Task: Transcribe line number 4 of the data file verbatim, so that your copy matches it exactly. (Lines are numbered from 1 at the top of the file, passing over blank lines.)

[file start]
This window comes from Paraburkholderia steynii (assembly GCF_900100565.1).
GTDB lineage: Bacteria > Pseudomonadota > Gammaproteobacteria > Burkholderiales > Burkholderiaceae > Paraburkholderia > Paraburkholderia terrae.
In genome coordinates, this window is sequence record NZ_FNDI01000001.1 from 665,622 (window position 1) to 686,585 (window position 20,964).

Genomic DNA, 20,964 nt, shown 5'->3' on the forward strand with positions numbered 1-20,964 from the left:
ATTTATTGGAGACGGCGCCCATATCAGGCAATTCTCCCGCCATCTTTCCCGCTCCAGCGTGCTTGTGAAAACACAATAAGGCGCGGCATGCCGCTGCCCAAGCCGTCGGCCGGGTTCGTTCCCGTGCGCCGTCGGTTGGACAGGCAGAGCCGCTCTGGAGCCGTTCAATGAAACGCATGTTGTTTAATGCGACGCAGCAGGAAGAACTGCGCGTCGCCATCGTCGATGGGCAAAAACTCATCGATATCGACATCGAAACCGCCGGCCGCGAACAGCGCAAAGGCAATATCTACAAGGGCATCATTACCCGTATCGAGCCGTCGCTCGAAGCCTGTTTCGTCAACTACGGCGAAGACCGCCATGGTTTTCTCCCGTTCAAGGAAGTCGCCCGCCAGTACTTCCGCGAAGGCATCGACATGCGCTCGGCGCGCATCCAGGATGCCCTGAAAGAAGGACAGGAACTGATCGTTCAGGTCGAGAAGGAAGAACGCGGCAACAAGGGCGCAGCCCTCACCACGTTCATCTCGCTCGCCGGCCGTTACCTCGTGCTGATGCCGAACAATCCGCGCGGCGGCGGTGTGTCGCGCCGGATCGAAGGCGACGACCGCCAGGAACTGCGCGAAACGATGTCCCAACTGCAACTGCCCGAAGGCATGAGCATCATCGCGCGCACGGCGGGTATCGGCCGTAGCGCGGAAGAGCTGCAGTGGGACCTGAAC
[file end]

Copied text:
Genomic DNA, 20,964 nt, shown 5'->3' on the forward strand with positions numbered 1-20,964 from the left: